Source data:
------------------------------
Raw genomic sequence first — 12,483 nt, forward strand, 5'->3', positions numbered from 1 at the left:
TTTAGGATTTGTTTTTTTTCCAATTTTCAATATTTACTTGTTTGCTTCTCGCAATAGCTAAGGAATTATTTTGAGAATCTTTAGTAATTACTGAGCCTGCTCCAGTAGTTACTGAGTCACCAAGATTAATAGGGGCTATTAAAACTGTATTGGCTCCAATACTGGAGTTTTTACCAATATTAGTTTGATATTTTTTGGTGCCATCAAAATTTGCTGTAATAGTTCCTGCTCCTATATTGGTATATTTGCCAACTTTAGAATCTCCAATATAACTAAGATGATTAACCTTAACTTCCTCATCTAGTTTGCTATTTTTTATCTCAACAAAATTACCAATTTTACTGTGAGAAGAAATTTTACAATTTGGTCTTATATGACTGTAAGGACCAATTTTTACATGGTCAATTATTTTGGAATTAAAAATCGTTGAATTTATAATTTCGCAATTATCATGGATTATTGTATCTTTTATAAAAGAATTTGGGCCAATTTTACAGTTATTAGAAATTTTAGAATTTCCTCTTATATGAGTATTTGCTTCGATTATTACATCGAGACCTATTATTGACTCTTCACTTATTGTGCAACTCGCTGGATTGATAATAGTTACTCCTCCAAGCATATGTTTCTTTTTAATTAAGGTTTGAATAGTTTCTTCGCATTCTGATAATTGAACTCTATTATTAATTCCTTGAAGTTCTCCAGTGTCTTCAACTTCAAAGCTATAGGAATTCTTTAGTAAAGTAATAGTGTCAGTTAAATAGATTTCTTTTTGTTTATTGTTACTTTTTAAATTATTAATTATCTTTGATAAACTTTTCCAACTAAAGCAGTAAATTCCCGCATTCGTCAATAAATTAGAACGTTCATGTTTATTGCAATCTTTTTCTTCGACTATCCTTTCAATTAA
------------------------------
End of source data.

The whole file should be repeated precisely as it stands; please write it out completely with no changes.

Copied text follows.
Raw genomic sequence first — 12,483 nt, forward strand, 5'->3', positions numbered from 1 at the left:
TTTAGGATTTGTTTTTTTTCCAATTTTCAATATTTACTTGTTTGCTTCTCGCAATAGCTAAGGAATTATTTTGAGAATCTTTAGTAATTACTGAGCCTGCTCCAGTAGTTACTGAGTCACCAAGATTAATAGGGGCTATTAAAACTGTATTGGCTCCAATACTGGAGTTTTTACCAATATTAGTTTGATATTTTTTGGTGCCATCAAAATTTGCTGTAATAGTTCCTGCTCCTATATTGGTATATTTGCCAACTTTAGAATCTCCAATATAACTAAGATGATTAACCTTAACTTCCTCATCTAGTTTGCTATTTTTTATCTCAACAAAATTACCAATTTTACTGTGAGAAGAAATTTTACAATTTGGTCTTATATGACTGTAAGGACCAATTTTTACATGGTCAATTATTTTGGAATTAAAAATCGTTGAATTTATAATTTCGCAATTATCATGGATTATTGTATCTTTTATAAAAGAATTTGGGCCAATTTTACAGTTATTAGAAATTTTAGAATTTCCTCTTATATGAGTATTTGCTTCGATTATTACATCGAGACCTATTATTGACTCTTCACTTATTGTGCAACTCGCTGGATTGATAATAGTTACTCCTCCAAGCATATGTTTCTTTTTAATTAAGGTTTGAATAGTTTCTTCGCATTCTGATAATTGAACTCTATTATTAATTCCTTGAAGTTCTCCAGTGTCTTCAACTTCAAAGCTATAGGAATTCTTTAGTAAAGTAATAGTGTCAGTTAAATAGATTTCTTTTTGTTTATTGTTACTTTTTAAATTATTAATTATCTTTGATAAACTTTTCCAACTAAAGCAGTAAATTCCCGCATTCGTCAATAAATTAGAACGTTCATGTTTATTGCAATCTTTTTCTTCGACTATCCTTTCAATTAA